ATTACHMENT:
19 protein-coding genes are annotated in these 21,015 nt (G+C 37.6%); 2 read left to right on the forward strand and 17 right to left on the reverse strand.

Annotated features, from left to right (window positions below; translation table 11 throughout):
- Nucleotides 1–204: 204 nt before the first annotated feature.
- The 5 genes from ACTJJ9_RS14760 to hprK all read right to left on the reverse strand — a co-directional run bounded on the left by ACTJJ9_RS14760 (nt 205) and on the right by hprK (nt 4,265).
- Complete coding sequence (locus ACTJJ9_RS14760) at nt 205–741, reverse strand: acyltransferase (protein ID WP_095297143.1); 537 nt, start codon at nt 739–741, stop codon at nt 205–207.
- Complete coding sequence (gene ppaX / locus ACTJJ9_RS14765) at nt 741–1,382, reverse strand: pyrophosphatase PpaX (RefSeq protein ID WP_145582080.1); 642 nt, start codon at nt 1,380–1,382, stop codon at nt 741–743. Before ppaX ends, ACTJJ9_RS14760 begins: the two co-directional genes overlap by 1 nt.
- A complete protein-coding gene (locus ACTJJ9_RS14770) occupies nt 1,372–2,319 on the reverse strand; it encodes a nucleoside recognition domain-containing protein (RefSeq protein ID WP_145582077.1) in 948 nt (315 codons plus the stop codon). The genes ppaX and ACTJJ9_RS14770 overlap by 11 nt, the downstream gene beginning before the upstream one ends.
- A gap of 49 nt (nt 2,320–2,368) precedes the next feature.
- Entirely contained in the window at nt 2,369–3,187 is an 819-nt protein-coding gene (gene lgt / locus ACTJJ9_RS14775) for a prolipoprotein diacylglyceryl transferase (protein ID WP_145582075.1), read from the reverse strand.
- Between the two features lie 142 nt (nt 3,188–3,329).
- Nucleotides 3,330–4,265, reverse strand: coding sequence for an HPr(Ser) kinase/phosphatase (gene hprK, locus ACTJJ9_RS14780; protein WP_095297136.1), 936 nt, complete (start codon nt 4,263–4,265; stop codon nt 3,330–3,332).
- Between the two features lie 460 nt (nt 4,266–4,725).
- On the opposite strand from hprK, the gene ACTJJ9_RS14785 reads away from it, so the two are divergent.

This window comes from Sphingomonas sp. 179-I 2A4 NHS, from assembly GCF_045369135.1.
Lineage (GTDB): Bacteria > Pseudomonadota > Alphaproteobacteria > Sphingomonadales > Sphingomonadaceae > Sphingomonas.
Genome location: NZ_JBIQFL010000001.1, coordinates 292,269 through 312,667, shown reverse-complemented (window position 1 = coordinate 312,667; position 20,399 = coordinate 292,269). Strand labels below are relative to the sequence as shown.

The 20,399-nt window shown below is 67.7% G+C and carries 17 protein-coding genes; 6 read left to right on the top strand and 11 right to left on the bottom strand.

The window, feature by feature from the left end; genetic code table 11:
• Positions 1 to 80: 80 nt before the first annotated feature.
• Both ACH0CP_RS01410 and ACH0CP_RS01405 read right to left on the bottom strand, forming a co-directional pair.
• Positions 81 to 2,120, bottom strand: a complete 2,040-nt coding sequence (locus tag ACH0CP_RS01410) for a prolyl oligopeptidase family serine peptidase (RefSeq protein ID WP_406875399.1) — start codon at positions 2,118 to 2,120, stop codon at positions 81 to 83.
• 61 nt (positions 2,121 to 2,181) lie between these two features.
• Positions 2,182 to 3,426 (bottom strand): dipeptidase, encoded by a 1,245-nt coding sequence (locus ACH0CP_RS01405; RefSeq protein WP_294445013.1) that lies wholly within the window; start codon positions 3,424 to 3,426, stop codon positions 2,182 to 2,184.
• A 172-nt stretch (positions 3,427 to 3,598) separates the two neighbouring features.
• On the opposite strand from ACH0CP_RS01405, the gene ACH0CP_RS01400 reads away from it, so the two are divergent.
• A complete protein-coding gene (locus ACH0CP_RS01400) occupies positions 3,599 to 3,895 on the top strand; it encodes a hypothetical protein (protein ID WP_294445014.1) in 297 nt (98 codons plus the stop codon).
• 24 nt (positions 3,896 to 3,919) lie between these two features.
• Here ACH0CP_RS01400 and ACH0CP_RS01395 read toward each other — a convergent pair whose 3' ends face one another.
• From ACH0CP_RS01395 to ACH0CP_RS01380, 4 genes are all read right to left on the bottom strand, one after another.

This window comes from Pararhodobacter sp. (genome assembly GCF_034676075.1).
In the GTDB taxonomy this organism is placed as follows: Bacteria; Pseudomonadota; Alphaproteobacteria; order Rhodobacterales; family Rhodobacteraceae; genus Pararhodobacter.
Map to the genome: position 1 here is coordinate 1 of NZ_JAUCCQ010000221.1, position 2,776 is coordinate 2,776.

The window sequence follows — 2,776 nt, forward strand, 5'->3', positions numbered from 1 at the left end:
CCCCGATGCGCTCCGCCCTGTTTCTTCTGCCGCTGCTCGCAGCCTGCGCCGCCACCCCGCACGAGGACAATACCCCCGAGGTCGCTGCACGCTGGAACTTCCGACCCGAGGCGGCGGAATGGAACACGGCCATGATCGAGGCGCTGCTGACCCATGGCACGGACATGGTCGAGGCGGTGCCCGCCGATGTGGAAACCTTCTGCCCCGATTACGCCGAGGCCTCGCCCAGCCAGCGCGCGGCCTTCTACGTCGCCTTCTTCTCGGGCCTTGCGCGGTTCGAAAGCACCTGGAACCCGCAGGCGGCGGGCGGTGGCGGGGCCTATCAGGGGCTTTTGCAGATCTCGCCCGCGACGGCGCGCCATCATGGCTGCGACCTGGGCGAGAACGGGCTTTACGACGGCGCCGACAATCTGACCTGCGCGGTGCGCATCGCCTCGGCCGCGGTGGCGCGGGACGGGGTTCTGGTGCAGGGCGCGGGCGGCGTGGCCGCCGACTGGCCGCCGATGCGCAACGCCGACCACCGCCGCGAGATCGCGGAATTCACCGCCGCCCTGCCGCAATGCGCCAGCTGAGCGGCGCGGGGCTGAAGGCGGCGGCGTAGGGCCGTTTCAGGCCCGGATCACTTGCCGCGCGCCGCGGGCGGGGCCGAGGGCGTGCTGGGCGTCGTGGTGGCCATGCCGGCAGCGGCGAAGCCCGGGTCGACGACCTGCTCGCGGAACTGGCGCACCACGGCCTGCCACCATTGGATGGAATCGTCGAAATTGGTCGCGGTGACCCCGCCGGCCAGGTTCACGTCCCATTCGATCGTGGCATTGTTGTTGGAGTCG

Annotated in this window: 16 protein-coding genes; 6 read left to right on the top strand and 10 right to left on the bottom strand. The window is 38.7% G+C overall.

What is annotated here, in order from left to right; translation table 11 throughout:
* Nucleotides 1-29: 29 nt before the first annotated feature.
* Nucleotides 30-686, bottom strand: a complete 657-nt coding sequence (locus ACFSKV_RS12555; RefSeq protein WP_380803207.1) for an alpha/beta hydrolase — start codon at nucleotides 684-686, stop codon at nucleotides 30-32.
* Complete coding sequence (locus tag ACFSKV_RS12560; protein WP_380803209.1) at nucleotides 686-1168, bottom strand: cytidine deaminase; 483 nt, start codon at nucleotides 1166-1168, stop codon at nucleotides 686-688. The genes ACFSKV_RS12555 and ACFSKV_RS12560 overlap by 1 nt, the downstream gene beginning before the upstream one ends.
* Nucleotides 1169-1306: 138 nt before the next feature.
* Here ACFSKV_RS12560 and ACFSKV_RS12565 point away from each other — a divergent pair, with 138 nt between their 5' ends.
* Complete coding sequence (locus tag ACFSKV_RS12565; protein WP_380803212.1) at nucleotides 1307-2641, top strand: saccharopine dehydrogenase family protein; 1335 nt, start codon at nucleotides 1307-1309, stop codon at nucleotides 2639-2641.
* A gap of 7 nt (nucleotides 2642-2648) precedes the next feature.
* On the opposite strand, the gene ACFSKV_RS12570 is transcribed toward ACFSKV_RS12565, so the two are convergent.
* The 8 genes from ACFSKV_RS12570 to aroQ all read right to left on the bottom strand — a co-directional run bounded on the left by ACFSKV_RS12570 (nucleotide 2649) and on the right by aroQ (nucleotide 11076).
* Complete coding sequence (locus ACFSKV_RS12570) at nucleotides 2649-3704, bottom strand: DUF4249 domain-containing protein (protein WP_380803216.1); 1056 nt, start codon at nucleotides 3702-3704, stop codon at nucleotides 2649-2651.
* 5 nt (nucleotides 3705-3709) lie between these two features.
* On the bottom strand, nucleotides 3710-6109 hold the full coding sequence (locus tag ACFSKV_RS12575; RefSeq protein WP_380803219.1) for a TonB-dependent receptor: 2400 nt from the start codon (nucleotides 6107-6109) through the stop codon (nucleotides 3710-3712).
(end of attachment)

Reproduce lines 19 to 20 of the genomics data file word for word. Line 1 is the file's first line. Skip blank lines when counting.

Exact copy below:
• Positions 1 to 80: 80 nt before the first annotated feature.
• Both ACH0CP_RS01410 and ACH0CP_RS01405 read right to left on the bottom strand, forming a co-directional pair.